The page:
I rarely do TV reviews in my columns, partially because I don’t know enough about it to be a good one, but mostly because I watch too much TV anyway. And while TV critic is one of the only jobs I can do while sitting on the couch in my underwear, I’ve been told I also do that too
But after watching one-and-a-half episodes of The American Embassy on Fox (official motto: “If animals can attack it or celebrities can box with it, we’ll air it”), I can’t keep quiet. I have to speak my mind and rant about how bad this show is.
First of all, the good news. Even though it was April 1st, the Fox Network was not pulling an April Fool’s prank when they announced the cancellation of The American Embassy after four episodes. Of course, this is not a great loss, since there were only six episodes “in the can.”
While some Embassy viewers may think “in the can” actually means “in the toilet” — and they wouldn’t be far off — that’s actually hot-shot TV exec talk for “filmed, edited, and ready to be spoon-fed to a bunch of mouth-breathers who are still PO’d that ‘The Hank Azaria Show’ got the axe.”
So why did Fox boot the show originally titled “Emma Brody?” That’s easy: It stank. It reeked. It smelled. It was rank. And it had the lingering odor that comes from driving past a hog farm with your windows rolled down. In other words, it was awful.
The American Embassy is — or was — about a bunch of beautiful 20-somethings and young 30-somethings living their dramatic, profound, and life-shaping adventures as bureaucrats in the American Embassy in London. Their jobs are — or were — to issue visas, deny visas, talk
about visas, and hobnob with English royalty when they’re not messing around with visas. The result is something nearly as tedious and painful as a chess match between Cameron Diaz and Gary Busey.
Cameron: I take your prawn with my horsey guy .
Gary: That’s pawn. And I think he symbolizes the dark-pawn shadow in all of us.
Cameron: Um, whatever. Do you think I look pretty?
Think of Ally McBeal, Thirtysomething, and a really crappy version of The West Wing all wound up into a politically correct diversity rainbow at the Foreign Service Office dealing with glamorous and exciting paperwork. And despite the attempts to make their boring and mostly-pointless bureaucracy seem life-or-death important, it only served as a backdrop to the 20-something angst, soul searching, and navel gazing.
Angst? ANGST?! Why do we need yet another show about beautiful people with all the emotional depth of a high school prom spending all their time exploring their angst, dealing with their angst, and having deep ruminations about their angst?
I don’t want my country’s bureaucrats to have angst, I want them to be content with their lot in life. When these people are deciding whether to grant visas to potential terrorists, I don’t want angst to play a part in their decision making! I want them to be bored, complacent, and generally nasty.
I don’t want our country’s safety to hinge on how improbably-blonde Emma Brody torments herself about whether she should go to the Prime Minister’s Barbecue and Hoe-Down with Doug Roach, the arrogant, yet beautiful 20-something CIA agent, or Jack Wellington the selfish, yet beautiful 20-something English Lord who’s engaged to a loveless, yet beautiful 20-something English snot.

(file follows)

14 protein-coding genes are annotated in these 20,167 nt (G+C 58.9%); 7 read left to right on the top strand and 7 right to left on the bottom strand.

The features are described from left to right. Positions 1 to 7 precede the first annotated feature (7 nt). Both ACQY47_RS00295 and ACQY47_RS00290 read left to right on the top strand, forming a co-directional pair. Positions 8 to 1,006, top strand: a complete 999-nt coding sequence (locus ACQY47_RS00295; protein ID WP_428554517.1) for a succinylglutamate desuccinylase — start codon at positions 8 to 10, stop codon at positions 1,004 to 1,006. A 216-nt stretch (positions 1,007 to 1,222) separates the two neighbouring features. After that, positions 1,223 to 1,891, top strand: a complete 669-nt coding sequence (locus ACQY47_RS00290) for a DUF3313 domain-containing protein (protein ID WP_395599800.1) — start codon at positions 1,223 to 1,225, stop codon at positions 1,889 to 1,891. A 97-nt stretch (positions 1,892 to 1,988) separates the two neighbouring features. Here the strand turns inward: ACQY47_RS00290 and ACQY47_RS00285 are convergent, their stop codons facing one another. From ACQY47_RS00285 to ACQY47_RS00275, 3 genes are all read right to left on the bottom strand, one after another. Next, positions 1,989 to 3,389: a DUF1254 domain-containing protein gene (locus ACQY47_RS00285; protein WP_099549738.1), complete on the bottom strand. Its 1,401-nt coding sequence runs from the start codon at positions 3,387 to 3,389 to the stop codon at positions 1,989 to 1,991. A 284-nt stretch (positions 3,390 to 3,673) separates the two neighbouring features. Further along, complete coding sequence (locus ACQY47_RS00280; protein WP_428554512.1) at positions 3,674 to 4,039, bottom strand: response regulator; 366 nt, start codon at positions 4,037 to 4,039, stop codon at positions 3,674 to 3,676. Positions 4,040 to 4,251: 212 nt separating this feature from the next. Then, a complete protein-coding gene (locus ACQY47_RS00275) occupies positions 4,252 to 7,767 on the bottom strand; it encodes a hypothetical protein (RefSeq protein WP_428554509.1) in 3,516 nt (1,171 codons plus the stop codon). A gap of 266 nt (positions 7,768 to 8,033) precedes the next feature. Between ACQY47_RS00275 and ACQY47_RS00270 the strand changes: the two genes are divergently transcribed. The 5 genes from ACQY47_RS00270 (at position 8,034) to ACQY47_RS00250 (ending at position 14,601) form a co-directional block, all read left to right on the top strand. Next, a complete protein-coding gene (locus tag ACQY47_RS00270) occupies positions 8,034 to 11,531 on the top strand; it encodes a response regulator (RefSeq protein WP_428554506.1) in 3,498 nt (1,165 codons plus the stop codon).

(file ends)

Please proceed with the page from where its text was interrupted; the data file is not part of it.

I don’t want terrorist threats to be decided while — as I read in the episode guide — Emma “ponders the question: ‘does romance exist in the world’?”
Yes it does, now go stamp some visas!
One could argue that since I’m not a critic, I don’t know what I’m talking about, but there are other critics who agree with me, which means I’m right.
One critic is Ron Martinez of the-buzz.com, who called the show “. . . pure dread. [It] appears to be a blatant, highbrow attempt at milking the current patriotism craze for all its worth, with a little Ally McBeal thrown in for the needed demographic punch.”
But E! Online’s critic, identified only as Wanda, loved the show. “Although it has gotten the ‘Ally Goes to London’ rap,” she wrote on E!’s website, “American Embassy is hardly a McRipoff.” Wanda, who seems to be more of a puppet for the entertainment industry, also said “Embassy has a fantastic script. . . (b)y the end of the first episode, you’ll be so head-over-heels for Emma Brody, you’ll be asking, ‘Ally who’?”
I think Wanda needs a demographic punch administered to her computer screen. While The American Embassy DID have a script, “fantastic” is not the word I would use for it. The word I would use starts with an S, and ends with the termination of my columnist career if I ever put it in print.
So, thanks to Fox for having some sympathy on its viewers for getting rid of a show that could only result in serious brain damage to anyone foolish enough to watch all four episodes. The only way I can watch anything associated with that show again is if Fox’s Celebrity Boxing II
features a grudge match between The West Wing’s CJ Craig and American Embassy’s Emma Brody.
Emma: So Jules, there you have it. The feelings I share between Doug Roach and Jack Wellington only reaffirm my belief that —
CJ: Whap! Pow!
Now THAT’S Must See TV.